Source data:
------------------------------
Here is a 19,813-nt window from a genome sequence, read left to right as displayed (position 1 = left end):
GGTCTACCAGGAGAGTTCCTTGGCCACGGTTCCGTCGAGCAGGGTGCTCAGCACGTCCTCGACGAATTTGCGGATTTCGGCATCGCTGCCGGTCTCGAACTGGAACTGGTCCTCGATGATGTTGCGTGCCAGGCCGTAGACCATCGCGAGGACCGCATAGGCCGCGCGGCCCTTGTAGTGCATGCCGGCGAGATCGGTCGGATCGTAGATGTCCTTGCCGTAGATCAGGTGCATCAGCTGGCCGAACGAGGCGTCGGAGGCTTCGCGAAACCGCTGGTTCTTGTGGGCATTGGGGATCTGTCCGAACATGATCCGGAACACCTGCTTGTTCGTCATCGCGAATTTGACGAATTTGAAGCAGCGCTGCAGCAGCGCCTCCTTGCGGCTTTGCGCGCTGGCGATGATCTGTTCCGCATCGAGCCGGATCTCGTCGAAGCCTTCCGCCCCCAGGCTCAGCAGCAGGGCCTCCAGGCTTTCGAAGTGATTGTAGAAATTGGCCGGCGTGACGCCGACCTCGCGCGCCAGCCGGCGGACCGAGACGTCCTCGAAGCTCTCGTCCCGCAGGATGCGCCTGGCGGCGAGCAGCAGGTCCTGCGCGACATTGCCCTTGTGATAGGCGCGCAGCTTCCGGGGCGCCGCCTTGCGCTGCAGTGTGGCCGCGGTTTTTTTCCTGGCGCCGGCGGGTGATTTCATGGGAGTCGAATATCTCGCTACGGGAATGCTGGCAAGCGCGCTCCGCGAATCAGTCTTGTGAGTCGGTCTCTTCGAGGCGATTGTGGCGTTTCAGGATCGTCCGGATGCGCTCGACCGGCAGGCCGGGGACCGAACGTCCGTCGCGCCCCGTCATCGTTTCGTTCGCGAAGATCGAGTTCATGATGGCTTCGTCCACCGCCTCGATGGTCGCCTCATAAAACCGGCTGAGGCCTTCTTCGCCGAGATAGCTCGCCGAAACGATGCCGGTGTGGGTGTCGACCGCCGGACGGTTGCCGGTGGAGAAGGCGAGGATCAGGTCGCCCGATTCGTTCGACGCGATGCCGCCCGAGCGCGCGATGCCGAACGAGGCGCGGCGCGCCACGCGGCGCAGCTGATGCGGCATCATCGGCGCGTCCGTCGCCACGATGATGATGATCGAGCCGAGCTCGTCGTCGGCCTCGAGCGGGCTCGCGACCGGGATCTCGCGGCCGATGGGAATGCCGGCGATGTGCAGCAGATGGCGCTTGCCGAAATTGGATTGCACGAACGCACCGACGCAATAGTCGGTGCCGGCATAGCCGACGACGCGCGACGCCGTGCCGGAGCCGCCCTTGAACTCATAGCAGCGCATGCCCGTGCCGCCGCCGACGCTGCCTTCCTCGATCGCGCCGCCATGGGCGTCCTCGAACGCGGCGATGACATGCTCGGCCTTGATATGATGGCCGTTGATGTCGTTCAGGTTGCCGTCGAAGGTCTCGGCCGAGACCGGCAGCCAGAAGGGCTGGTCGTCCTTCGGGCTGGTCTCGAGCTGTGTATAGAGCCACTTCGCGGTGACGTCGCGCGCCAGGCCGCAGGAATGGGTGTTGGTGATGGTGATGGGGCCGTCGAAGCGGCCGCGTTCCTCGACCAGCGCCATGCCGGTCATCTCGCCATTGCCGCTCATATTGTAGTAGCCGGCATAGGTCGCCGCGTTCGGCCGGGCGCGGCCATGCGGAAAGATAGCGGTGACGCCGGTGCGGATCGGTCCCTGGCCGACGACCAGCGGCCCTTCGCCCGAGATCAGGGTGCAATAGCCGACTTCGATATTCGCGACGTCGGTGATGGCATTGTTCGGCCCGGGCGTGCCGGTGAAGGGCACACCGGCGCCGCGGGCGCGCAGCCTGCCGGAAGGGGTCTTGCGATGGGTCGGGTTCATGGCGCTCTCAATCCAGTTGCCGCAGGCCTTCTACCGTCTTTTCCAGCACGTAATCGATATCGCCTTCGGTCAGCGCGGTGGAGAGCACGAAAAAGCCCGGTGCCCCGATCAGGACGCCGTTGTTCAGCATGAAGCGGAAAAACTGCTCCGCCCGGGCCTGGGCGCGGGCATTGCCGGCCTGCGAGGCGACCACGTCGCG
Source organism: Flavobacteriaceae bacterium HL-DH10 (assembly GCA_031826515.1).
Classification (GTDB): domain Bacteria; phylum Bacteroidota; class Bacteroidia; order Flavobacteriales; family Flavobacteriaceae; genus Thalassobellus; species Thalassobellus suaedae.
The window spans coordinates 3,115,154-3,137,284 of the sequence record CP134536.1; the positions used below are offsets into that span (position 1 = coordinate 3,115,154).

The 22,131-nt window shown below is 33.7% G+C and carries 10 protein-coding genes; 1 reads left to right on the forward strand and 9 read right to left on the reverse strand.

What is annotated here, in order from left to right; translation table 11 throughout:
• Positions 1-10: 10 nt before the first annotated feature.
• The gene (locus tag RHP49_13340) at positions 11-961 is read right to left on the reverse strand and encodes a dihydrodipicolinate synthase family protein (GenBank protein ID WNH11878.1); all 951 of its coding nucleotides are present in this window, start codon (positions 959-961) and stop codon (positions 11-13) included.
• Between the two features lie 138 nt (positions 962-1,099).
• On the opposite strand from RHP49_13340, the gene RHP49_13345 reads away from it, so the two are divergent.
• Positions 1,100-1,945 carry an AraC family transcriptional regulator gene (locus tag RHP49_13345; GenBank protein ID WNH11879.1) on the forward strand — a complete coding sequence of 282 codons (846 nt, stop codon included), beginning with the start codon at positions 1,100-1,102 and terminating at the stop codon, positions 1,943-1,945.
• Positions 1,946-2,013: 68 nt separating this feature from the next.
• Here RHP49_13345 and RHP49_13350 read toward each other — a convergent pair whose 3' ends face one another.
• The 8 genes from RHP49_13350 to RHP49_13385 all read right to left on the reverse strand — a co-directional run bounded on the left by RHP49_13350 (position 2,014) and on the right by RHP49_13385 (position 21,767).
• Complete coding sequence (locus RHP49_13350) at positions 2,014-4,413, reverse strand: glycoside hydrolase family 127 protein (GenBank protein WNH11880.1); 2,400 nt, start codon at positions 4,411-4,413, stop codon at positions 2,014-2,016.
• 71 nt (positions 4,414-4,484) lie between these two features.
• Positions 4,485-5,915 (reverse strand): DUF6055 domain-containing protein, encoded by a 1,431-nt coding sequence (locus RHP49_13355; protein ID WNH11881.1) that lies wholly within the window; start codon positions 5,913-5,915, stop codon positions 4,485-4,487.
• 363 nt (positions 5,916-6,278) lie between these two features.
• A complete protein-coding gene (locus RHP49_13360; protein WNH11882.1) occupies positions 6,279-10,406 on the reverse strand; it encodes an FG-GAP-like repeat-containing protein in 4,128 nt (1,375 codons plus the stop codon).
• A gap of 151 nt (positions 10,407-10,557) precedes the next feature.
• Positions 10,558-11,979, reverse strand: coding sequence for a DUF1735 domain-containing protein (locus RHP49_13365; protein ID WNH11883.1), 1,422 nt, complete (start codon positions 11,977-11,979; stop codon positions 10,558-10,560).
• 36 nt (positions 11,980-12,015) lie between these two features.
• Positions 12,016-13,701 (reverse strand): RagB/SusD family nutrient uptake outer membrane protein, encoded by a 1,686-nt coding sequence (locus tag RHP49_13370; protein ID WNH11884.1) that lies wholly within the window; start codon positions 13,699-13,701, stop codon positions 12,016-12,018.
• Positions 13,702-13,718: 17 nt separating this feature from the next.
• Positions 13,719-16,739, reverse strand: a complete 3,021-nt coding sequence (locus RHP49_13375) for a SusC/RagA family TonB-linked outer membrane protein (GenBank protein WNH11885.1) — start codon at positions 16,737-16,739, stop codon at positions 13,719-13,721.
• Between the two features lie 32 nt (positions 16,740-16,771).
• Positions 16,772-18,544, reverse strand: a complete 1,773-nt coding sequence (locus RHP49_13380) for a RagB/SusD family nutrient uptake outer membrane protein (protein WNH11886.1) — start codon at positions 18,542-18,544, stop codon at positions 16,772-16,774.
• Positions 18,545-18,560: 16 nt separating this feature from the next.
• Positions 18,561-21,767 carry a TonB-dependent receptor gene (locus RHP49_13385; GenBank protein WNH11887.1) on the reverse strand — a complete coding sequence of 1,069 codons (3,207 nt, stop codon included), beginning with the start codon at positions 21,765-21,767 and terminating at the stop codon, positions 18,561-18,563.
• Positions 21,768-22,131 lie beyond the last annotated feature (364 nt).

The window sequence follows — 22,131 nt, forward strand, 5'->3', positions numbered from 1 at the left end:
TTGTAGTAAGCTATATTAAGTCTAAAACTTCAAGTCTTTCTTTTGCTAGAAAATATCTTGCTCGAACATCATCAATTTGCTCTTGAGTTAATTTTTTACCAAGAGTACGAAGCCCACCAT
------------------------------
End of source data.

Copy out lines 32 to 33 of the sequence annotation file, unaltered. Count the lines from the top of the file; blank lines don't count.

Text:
The window sequence follows — 22,131 nt, forward strand, 5'->3', positions numbered from 1 at the left end:
TTGTAGTAAGCTATATTAAGTCTAAAACTTCAAGTCTTTCTTTTGCTAGAAAATATCTTGCTCGAACATCATCAATTTGCTCTTGAGTTAATTTTTTACCAAGAGTACGAAGCCCACCAT